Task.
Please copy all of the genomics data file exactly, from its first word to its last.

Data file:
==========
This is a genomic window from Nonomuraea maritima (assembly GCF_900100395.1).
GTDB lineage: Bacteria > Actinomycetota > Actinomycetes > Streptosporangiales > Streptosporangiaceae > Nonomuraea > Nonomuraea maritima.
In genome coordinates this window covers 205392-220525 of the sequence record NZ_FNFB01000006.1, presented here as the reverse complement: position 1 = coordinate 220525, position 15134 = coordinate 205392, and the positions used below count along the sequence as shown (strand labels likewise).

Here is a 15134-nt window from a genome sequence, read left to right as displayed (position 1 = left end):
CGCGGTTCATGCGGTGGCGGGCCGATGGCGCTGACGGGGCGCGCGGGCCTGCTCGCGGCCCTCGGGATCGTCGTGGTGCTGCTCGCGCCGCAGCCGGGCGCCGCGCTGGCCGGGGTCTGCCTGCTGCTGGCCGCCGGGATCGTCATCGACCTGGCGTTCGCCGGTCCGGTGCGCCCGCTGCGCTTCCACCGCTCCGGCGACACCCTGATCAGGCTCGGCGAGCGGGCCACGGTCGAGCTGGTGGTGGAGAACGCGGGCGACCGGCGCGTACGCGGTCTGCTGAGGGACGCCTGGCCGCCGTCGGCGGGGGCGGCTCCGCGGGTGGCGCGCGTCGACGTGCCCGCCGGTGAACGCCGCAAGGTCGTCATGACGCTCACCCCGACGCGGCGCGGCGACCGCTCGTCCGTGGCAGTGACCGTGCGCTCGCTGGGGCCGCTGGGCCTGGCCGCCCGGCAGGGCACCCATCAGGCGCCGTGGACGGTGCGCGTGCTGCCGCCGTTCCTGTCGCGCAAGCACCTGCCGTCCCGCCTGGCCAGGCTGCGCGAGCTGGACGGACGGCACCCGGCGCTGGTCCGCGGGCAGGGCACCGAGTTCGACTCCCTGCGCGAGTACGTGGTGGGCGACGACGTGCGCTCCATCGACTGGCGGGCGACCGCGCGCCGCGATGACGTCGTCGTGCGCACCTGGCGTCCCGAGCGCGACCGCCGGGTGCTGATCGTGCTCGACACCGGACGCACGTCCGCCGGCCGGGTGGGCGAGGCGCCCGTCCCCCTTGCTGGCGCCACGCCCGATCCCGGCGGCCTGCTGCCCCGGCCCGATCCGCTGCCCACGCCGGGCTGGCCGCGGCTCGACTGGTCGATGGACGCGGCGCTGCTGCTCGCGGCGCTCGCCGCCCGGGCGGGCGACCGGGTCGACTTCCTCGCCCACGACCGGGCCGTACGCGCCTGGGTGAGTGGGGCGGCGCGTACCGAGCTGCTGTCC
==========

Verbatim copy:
This is a genomic window from Nonomuraea maritima (assembly GCF_900100395.1).
GTDB lineage: Bacteria > Actinomycetota > Actinomycetes > Streptosporangiales > Streptosporangiaceae > Nonomuraea > Nonomuraea maritima.
In genome coordinates this window covers 205392-220525 of the sequence record NZ_FNFB01000006.1, presented here as the reverse complement: position 1 = coordinate 220525, position 15134 = coordinate 205392, and the positions used below count along the sequence as shown (strand labels likewise).

Here is a 15134-nt window from a genome sequence, read left to right as displayed (position 1 = left end):
CGCGGTTCATGCGGTGGCGGGCCGATGGCGCTGACGGGGCGCGCGGGCCTGCTCGCGGCCCTCGGGATCGTCGTGGTGCTGCTCGCGCCGCAGCCGGGCGCCGCGCTGGCCGGGGTCTGCCTGCTGCTGGCCGCCGGGATCGTCATCGACCTGGCGTTCGCCGGTCCGGTGCGCCCGCTGCGCTTCCACCGCTCCGGCGACACCCTGATCAGGCTCGGCGAGCGGGCCACGGTCGAGCTGGTGGTGGAGAACGCGGGCGACCGGCGCGTACGCGGTCTGCTGAGGGACGCCTGGCCGCCGTCGGCGGGGGCGGCTCCGCGGGTGGCGCGCGTCGACGTGCCCGCCGGTGAACGCCGCAAGGTCGTCATGACGCTCACCCCGACGCGGCGCGGCGACCGCTCGTCCGTGGCAGTGACCGTGCGCTCGCTGGGGCCGCTGGGCCTGGCCGCCCGGCAGGGCACCCATCAGGCGCCGTGGACGGTGCGCGTGCTGCCGCCGTTCCTGTCGCGCAAGCACCTGCCGTCCCGCCTGGCCAGGCTGCGCGAGCTGGACGGACGGCACCCGGCGCTGGTCCGCGGGCAGGGCACCGAGTTCGACTCCCTGCGCGAGTACGTGGTGGGCGACGACGTGCGCTCCATCGACTGGCGGGCGACCGCGCGCCGCGATGACGTCGTCGTGCGCACCTGGCGTCCCGAGCGCGACCGCCGGGTGCTGATCGTGCTCGACACCGGACGCACGTCCGCCGGCCGGGTGGGCGAGGCGCCCGTCCCCCTTGCTGGCGCCACGCCCGATCCCGGCGGCCTGCTGCCCCGGCCCGATCCGCTGCCCACGCCGGGCTGGCCGCGGCTCGACTGGTCGATGGACGCGGCGCTGCTGCTCGCGGCGCTCGCCGCCCGGGCGGGCGACCGGGTCGACTTCCTCGCCCACGACCGGGCCGTACGCGCCTGGGTGAGTGGGGCGGCGCGTACCGAGCTGCTGTCC